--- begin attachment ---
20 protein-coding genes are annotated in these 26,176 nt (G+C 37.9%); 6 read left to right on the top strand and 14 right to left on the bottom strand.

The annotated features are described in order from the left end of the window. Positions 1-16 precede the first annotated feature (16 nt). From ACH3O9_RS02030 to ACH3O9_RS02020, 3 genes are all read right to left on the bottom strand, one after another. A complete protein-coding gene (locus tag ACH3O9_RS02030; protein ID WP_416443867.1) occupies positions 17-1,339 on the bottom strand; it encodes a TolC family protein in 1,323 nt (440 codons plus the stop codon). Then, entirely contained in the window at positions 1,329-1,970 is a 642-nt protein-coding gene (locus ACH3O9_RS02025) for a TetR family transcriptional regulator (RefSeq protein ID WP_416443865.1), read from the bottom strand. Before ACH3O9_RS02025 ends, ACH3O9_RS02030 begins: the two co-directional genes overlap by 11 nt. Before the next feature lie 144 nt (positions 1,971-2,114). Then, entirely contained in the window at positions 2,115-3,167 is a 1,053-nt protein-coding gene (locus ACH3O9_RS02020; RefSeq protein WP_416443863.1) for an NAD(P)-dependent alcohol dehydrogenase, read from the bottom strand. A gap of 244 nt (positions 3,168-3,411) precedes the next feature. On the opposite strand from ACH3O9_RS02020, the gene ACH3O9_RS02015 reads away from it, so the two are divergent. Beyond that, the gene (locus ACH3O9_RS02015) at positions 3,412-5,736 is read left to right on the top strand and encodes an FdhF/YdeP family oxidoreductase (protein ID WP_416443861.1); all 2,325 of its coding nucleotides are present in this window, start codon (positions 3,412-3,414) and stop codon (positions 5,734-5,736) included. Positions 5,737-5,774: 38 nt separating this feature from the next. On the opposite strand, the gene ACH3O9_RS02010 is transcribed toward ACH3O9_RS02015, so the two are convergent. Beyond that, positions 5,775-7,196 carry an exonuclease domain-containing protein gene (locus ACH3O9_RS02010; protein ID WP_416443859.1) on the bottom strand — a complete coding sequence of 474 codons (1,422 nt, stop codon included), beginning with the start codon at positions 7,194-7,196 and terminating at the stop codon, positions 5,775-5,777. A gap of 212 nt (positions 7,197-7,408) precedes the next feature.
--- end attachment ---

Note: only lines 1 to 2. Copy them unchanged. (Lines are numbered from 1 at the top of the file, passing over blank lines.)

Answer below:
20 protein-coding genes are annotated in these 26,176 nt (G+C 37.9%); 6 read left to right on the top strand and 14 right to left on the bottom strand.

The annotated features are described in order from the left end of the window. Positions 1-16 precede the first annotated feature (16 nt). From ACH3O9_RS02030 to ACH3O9_RS02020, 3 genes are all read right to left on the bottom strand, one after another. A complete protein-coding gene (locus tag ACH3O9_RS02030; protein ID WP_416443867.1) occupies positions 17-1,339 on the bottom strand; it encodes a TolC family protein in 1,323 nt (440 codons plus the stop codon). Then, entirely contained in the window at positions 1,329-1,970 is a 642-nt protein-coding gene (locus ACH3O9_RS02025) for a TetR family transcriptional regulator (RefSeq protein ID WP_416443865.1), read from the bottom strand. Before ACH3O9_RS02025 ends, ACH3O9_RS02030 begins: the two co-directional genes overlap by 11 nt. Before the next feature lie 144 nt (positions 1,971-2,114). Then, entirely contained in the window at positions 2,115-3,167 is a 1,053-nt protein-coding gene (locus ACH3O9_RS02020; RefSeq protein WP_416443863.1) for an NAD(P)-dependent alcohol dehydrogenase, read from the bottom strand. A gap of 244 nt (positions 3,168-3,411) precedes the next feature. On the opposite strand from ACH3O9_RS02020, the gene ACH3O9_RS02015 reads away from it, so the two are divergent. Beyond that, the gene (locus ACH3O9_RS02015) at positions 3,412-5,736 is read left to right on the top strand and encodes an FdhF/YdeP family oxidoreductase (protein ID WP_416443861.1); all 2,325 of its coding nucleotides are present in this window, start codon (positions 3,412-3,414) and stop codon (positions 5,734-5,736) included. Positions 5,737-5,774: 38 nt separating this feature from the next. On the opposite strand, the gene ACH3O9_RS02010 is transcribed toward ACH3O9_RS02015, so the two are convergent. Beyond that, positions 5,775-7,196 carry an exonuclease domain-containing protein gene (locus ACH3O9_RS02010; protein ID WP_416443859.1) on the bottom strand — a complete coding sequence of 474 codons (1,422 nt, stop codon included), beginning with the start codon at positions 7,194-7,196 and terminating at the stop codon, positions 5,775-5,777. A gap of 212 nt (positions 7,197-7,408) precedes the next feature.